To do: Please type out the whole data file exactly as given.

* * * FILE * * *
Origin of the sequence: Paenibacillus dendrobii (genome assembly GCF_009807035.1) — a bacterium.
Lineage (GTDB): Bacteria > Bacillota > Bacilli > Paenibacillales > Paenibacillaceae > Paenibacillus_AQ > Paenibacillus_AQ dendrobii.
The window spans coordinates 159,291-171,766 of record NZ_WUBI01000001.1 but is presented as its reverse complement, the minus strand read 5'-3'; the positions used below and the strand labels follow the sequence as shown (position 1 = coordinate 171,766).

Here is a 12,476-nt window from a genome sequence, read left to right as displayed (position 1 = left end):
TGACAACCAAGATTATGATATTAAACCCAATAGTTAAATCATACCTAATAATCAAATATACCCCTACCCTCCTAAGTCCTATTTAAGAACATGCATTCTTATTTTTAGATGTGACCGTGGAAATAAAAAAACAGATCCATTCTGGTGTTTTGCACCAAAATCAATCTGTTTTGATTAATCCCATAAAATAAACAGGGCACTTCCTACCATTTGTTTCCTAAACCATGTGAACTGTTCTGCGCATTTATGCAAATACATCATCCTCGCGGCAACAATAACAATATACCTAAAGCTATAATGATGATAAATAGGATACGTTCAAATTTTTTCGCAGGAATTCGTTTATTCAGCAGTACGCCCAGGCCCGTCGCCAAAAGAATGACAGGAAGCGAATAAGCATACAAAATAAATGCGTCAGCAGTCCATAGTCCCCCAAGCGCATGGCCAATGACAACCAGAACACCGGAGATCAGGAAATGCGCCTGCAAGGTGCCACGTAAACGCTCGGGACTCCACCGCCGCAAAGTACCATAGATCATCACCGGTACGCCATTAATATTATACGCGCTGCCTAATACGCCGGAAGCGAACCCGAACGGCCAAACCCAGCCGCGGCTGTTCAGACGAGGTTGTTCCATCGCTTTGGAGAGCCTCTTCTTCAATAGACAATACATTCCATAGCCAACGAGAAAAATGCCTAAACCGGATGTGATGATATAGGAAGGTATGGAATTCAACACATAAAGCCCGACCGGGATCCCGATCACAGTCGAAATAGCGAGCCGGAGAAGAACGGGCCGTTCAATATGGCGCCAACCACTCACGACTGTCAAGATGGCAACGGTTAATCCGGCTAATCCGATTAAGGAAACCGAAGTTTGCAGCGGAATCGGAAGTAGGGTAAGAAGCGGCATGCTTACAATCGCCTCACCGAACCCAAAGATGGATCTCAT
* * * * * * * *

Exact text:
Origin of the sequence: Paenibacillus dendrobii (genome assembly GCF_009807035.1) — a bacterium.
Lineage (GTDB): Bacteria > Bacillota > Bacilli > Paenibacillales > Paenibacillaceae > Paenibacillus_AQ > Paenibacillus_AQ dendrobii.
The window spans coordinates 159,291-171,766 of record NZ_WUBI01000001.1 but is presented as its reverse complement, the minus strand read 5'-3'; the positions used below and the strand labels follow the sequence as shown (position 1 = coordinate 171,766).

Here is a 12,476-nt window from a genome sequence, read left to right as displayed (position 1 = left end):
TGACAACCAAGATTATGATATTAAACCCAATAGTTAAATCATACCTAATAATCAAATATACCCCTACCCTCCTAAGTCCTATTTAAGAACATGCATTCTTATTTTTAGATGTGACCGTGGAAATAAAAAAACAGATCCATTCTGGTGTTTTGCACCAAAATCAATCTGTTTTGATTAATCCCATAAAATAAACAGGGCACTTCCTACCATTTGTTTCCTAAACCATGTGAACTGTTCTGCGCATTTATGCAAATACATCATCCTCGCGGCAACAATAACAATATACCTAAAGCTATAATGATGATAAATAGGATACGTTCAAATTTTTTCGCAGGAATTCGTTTATTCAGCAGTACGCCCAGGCCCGTCGCCAAAAGAATGACAGGAAGCGAATAAGCATACAAAATAAATGCGTCAGCAGTCCATAGTCCCCCAAGCGCATGGCCAATGACAACCAGAACACCGGAGATCAGGAAATGCGCCTGCAAGGTGCCACGTAAACGCTCGGGACTCCACCGCCGCAAAGTACCATAGATCATCACCGGTACGCCATTAATATTATACGCGCTGCCTAATACGCCGGAAGCGAACCCGAACGGCCAAACCCAGCCGCGGCTGTTCAGACGAGGTTGTTCCATCGCTTTGGAGAGCCTCTTCTTCAATAGACAATACATTCCATAGCCAACGAGAAAAATGCCTAAACCGGATGTGATGATATAGGAAGGTATGGAATTCAACACATAAAGCCCGACCGGGATCCCGATCACAGTCGAAATAGCGAGCCGGAGAAGAACGGGCCGTTCAATATGGCGCCAACCACTCACGACTGTCAAGATGGCAACGGTTAATCCGGCTAATCCGATTAAGGAAACCGAAGTTTGCAGCGGAATCGGAAGTAGGGTAAGAAGCGGCATGCTTACAATCGCCTCACCGAACCCAAAGATGGATCTCAT